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Money And The Democrats

A move is underway to re-invent Ned Lamont, who ran in a primary against war-mongering Sen. Joe Lieberman and won, losing to Lieberman in the general election.
Lamont presently is exploring a run for governor, so the campaign issues may be different. But the candidate is the same; different play, same actor.

It may be incautious so quickly to dismiss Lamont’s now discarded anti-war effort as irrelevant. Since Connecticut’s governor is in charge of the National Guard, the war issue is bound to come up in debate. Attorney General Richard Blumenthal, a former marine running for the U.S. Senate, declared recently on Face the State that he supports President Barack Obama’s “war of necessity” in Afghanistan. In addition to Afghanistan, Obama also has opened hostilities against Somalia and its pirates, the northern portion of Pakistan and possibly Yemen.

Democrats continue to make a distinction between ex-President George Bush’s “war of choice” in Iraq and Obama’s “war of necessity” in Afghanistan. It is supposed that Democrats supporting the war of necessity in Afghanistan are not likely to face the same critical scrutiny as other members of the U.S. Congress who supported the war of choice in Iraq.

But this will depend on who’s doing the scrutinizing. There is plenty of opposition on the left to Obama’s war of necessity and his coincident mini-wars. Those who found it easy to say of Bush that he should not have allowed the country to get bogged down in a Vietnam-like quagmire in Iraq, outgoing U.S. Sen. Chris Dodd once among their numbers, may find it awkward to give Obama a pass. Afghanistan is more tribal than Iraq; its terrain is more forbidding, and its government is even more corrupt, for now, than the U.S. Congress. Also, it does not bode well that Afghanistan has been known throughout history as “the graveyard of empires.” Obama’s difficulties in this regard will also be – to a lesser extent, to be sure – troubling for Lamont, as well as other Democrats running for national office.

For Lamont, ruffling the feathers of the anti-war contingent that supported him in a primary against Lieberman may be less an issue than money. Lamont, a redundantly rich Greenwich millionaire, has not yet taken the pledge to abide by the spirit of Connecticut’s campaign finance laws; and it looks like fortune this time may smile on those who have fortunes. Money may decide many important elections in the state. Lamont and Republican gubernatorial aspirant Tom Foley, and senatorial contenders Linda McMahon and Peter Schiff are all candidates of means. Connecticut’s campaign finance laws, declared unconstitutional by the state’s Supreme Court, now are in judicial and legislative limbo.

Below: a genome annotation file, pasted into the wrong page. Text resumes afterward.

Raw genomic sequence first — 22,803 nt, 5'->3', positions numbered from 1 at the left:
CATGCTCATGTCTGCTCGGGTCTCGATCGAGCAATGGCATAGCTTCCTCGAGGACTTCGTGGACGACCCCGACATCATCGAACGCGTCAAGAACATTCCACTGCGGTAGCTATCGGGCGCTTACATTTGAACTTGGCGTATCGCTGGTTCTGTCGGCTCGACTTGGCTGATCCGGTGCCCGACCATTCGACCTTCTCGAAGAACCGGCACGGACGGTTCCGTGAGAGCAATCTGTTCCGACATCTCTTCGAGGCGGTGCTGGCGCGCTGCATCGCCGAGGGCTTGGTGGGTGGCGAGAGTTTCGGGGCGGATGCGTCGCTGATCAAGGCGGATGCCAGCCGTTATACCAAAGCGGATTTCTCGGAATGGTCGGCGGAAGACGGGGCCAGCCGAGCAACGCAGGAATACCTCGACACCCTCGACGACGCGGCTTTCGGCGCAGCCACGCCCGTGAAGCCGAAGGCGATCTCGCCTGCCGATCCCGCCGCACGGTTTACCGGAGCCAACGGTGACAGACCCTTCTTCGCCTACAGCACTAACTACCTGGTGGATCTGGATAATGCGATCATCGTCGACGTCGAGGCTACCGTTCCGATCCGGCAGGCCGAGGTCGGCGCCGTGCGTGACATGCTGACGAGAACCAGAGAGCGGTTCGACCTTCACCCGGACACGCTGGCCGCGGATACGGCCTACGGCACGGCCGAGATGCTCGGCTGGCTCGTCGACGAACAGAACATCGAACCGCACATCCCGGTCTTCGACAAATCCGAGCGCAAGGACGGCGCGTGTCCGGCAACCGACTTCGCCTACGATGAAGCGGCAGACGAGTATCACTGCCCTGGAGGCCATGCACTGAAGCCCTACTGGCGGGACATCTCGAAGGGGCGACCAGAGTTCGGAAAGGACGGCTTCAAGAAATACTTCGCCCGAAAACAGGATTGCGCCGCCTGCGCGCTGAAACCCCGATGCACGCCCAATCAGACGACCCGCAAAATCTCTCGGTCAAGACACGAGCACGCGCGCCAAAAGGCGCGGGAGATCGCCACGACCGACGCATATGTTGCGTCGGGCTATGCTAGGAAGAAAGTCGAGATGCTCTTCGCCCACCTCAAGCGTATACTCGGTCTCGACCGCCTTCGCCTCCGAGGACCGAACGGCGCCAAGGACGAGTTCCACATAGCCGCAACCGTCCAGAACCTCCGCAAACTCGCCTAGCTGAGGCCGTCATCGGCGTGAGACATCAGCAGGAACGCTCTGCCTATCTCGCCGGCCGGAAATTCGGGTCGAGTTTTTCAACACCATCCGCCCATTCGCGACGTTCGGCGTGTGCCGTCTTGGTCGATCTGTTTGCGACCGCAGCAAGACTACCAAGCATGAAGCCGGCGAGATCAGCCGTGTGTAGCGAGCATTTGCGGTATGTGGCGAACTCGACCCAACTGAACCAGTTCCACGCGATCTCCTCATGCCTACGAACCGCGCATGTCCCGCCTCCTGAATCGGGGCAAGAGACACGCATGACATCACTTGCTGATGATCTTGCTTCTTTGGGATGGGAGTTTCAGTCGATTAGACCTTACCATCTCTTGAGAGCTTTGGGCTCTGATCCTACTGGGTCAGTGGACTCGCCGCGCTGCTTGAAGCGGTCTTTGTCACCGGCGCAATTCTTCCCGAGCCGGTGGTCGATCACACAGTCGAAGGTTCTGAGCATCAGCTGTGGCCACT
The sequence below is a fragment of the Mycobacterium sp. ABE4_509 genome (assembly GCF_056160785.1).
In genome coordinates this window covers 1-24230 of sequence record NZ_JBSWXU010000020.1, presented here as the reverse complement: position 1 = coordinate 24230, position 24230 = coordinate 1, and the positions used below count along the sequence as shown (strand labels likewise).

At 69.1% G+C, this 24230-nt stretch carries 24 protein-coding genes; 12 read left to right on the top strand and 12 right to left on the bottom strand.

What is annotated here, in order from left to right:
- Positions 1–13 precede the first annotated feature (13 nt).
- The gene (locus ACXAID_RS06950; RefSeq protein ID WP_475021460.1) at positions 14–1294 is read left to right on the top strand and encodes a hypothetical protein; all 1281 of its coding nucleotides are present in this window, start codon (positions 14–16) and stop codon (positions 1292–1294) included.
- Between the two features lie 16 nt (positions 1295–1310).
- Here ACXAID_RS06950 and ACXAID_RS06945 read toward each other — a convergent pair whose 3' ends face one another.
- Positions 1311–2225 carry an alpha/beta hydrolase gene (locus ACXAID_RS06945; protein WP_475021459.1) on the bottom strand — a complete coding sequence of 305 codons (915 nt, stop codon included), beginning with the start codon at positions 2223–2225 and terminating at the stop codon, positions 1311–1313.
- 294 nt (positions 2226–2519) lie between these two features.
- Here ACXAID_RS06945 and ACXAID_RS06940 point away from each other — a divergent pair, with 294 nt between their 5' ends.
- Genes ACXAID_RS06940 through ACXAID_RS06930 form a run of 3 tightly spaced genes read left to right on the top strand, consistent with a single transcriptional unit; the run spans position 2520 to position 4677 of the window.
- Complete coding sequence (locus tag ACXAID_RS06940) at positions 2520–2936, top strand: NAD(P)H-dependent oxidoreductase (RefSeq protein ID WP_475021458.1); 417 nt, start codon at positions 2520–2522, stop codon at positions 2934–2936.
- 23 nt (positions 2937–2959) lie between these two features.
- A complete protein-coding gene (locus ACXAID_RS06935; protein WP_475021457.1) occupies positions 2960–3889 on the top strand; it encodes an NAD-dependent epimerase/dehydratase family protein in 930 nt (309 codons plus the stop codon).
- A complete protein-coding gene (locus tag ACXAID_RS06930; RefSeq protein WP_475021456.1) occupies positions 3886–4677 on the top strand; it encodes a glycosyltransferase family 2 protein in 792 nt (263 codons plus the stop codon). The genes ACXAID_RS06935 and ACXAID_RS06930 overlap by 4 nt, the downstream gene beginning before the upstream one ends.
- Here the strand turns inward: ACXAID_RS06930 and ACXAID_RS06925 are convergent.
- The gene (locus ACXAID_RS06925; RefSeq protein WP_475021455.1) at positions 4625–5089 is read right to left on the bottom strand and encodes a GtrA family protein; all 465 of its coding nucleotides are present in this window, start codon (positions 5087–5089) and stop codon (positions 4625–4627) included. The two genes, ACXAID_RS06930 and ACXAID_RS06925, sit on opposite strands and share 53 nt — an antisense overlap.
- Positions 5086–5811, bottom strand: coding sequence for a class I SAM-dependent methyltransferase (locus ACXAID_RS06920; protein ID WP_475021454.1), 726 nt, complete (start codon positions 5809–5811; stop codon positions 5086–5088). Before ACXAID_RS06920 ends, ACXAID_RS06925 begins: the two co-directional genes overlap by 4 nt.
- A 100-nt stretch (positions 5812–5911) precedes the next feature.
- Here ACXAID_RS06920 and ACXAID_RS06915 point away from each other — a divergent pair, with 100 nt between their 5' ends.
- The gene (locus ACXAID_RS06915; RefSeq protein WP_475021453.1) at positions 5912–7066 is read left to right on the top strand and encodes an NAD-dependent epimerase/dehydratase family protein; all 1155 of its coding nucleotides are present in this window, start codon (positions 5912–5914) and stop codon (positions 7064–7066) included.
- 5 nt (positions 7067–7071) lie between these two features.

It seems certain that moneyed candidates -- and others who find it inconvenient to abide by the spirit, if not the unconstitutional letter, of Connecticut’s public financing laws -- will search out other unsavory campaign financing sources. Most are waving a vigorous farewell to campaign finance reform. Although not a millionaire, Secretary of State Susan Bysiewicz, running this year for the attorney general position to be vacated by Blumenthal, feels no compunction in putting a “for sale” sign over her campaign. It should be noted in passing that Bysiewicz has grievously disappointed Colin McEnroe, a progressive Hartford Courant columnist and radio talk show host on Connecticut Public Broadcasting. McEnroe interrogated Bysiewicz at some length on a recent show but neglected to confront her on the question of the campaign finance reform laws she supported so ardently but quickly and cavalierly abandoned when it suited her purpose to do so.

The owner of the large shoes she hopes to fill, Blumenthal, has not sworn off accepting campaign contributions from various deep pocket sources with whom he may have done political business in the past, though he seems to be suffering from the delusion that the business community would be loathed to contribute to his campaign.

In modern politics, things don’t happen this way: First the moneybags try to buy your heart; and if you beat them off with a stick, satisfied with your ear, they ply you with money anyway. Rude manners have not in the past reduced contributions from suicide prone, sadomasochistic businessmen, an unshakable truth that can be confirmed by examining the contribution records of scores of time servers in the U.S. Senate who are big government activists like Blumenthal.


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